“What’ll do before we screen the actual film is we’ll have a bit of a pre-roll, which we start out by showing the trailer for films that could be potentially screened for the following week,” Tisch senior and co-president Andrew Garland said. “Once we are done watching the movie before everyone goes home, we vote on which movie we want to see.”
Every now and then, the club lets go of the limitations of theme and has a “grabbag week,” in which people can nominate movies they want to see. The e-board then picks the best 10, and the selected movies go through a second round of voting to choose which one to watch.
The winning movie is then recorded on a VHS tape. Even though Witching Hour is an undergraduate club, Cohen continues to help out backstage. He still makes the tapes, which he records over old TV tapes that he found in a box lying around in the Cinema Studies department. He calls it “the biggest score of all time.”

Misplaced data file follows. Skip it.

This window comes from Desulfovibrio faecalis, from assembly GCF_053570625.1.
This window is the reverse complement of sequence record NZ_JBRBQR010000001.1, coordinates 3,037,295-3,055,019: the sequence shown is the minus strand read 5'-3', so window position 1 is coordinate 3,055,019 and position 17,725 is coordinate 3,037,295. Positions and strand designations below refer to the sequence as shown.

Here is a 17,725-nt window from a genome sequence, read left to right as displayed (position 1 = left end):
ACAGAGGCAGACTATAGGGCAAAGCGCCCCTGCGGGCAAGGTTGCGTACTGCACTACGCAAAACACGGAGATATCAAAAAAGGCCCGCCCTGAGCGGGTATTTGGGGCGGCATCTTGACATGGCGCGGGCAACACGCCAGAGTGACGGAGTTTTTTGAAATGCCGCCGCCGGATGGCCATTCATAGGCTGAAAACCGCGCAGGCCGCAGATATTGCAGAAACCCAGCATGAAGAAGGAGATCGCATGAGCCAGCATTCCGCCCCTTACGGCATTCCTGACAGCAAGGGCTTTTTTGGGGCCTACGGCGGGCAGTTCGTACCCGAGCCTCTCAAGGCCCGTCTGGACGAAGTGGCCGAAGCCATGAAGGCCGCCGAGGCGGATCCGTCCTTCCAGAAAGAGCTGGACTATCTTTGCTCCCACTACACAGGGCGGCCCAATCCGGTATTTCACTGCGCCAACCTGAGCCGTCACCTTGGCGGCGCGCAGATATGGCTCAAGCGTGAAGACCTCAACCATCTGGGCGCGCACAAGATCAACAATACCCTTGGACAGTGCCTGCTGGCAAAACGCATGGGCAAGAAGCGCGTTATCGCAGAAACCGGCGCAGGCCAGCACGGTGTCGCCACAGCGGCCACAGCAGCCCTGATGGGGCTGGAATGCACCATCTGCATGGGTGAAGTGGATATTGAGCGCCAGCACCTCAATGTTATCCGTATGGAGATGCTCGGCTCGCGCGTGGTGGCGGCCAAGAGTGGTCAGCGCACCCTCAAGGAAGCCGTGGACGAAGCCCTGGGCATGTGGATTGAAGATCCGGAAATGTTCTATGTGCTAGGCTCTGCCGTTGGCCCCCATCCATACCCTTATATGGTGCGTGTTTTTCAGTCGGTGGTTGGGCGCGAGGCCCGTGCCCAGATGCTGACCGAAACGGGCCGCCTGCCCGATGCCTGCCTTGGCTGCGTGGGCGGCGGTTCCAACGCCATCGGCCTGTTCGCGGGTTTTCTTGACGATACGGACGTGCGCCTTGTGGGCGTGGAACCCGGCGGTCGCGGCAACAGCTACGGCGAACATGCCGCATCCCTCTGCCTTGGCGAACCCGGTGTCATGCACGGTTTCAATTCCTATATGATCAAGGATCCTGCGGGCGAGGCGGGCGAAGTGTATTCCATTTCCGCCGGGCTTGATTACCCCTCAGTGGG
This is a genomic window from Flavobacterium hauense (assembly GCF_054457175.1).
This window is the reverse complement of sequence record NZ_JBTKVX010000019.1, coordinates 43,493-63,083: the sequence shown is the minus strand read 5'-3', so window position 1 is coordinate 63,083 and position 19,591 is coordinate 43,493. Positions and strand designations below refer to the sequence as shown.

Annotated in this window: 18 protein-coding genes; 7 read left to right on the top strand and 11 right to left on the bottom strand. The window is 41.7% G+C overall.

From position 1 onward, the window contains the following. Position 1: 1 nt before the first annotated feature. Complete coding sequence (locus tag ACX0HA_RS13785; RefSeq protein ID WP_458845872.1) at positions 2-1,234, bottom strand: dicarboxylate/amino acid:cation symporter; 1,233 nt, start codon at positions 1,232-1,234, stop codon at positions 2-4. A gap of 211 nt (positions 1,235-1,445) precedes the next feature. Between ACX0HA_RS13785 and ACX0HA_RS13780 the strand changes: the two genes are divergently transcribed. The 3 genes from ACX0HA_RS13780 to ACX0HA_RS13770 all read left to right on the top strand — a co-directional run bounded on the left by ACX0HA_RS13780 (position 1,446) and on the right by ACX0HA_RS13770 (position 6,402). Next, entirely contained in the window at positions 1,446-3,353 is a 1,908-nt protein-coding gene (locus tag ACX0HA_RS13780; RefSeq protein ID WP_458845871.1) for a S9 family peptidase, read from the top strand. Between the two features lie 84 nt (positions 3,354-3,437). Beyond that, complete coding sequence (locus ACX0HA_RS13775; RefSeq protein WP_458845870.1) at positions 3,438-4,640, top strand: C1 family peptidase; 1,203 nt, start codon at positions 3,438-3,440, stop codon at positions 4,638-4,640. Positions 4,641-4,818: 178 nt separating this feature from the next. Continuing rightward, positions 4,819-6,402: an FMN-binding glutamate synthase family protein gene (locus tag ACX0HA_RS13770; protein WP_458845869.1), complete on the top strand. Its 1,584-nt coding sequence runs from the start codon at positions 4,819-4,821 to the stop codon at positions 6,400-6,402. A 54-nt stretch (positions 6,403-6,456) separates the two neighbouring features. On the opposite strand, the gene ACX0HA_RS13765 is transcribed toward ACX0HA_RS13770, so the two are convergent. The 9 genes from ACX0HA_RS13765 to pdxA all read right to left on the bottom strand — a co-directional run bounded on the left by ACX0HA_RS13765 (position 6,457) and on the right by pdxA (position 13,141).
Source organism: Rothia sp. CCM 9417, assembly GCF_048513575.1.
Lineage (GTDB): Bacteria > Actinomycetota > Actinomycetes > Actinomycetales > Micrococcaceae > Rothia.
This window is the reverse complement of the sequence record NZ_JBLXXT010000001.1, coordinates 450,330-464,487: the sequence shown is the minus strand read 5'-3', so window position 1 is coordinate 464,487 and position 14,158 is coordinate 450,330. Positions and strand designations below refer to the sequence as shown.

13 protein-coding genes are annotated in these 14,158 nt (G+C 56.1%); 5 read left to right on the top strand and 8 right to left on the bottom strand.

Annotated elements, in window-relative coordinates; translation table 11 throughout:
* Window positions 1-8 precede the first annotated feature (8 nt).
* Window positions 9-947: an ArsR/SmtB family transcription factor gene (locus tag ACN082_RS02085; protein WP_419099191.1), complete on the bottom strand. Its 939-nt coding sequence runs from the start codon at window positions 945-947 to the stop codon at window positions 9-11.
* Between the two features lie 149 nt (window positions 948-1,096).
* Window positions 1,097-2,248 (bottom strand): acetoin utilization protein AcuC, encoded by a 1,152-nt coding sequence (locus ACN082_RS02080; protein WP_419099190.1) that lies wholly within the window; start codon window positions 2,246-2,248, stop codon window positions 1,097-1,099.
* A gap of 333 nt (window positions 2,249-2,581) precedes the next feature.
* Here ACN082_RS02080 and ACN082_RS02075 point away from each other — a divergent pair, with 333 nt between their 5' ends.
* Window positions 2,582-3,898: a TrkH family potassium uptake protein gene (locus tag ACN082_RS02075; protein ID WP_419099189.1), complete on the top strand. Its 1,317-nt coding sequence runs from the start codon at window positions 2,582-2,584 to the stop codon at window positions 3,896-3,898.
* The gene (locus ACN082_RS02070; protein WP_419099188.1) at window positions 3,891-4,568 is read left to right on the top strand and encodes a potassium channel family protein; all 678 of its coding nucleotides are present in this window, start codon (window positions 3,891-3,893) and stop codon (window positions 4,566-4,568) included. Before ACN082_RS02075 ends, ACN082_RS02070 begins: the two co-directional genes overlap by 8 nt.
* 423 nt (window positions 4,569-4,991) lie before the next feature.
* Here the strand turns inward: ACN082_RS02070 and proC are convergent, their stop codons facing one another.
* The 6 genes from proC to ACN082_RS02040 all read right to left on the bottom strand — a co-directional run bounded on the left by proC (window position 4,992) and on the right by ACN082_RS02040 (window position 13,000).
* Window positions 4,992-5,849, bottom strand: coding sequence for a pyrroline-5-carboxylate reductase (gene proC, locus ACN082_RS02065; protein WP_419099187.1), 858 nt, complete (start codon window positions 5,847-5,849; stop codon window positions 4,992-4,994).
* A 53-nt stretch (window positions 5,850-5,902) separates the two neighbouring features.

“My whole house is covered with blank tapes at this point,” Cohen said. “Most of what I have been using is I think [from] a local television station [that] was getting rid of their recordings of old shows or something.”
Witching Hour designs covers for each of the VHS tapes and posts them to its Instagram page. Besides posting the covers, the club only advertises on weekly posters for Fourth Wall.
“We kind of wanted to keep it like this sort of not secretive, but you have to seek us out, you have to be a friend or something to come hang,” Cohen said. “We wanted to be not like this exclusive theater environment; we wanted to be like if you love horror movies come hang out.”
Matthew Holman is a former Theater & Books Editor of WSN.
A version of this article appears in the Monday, March 25, 2019, print edition. Email Elif Kesikbas at [email protected]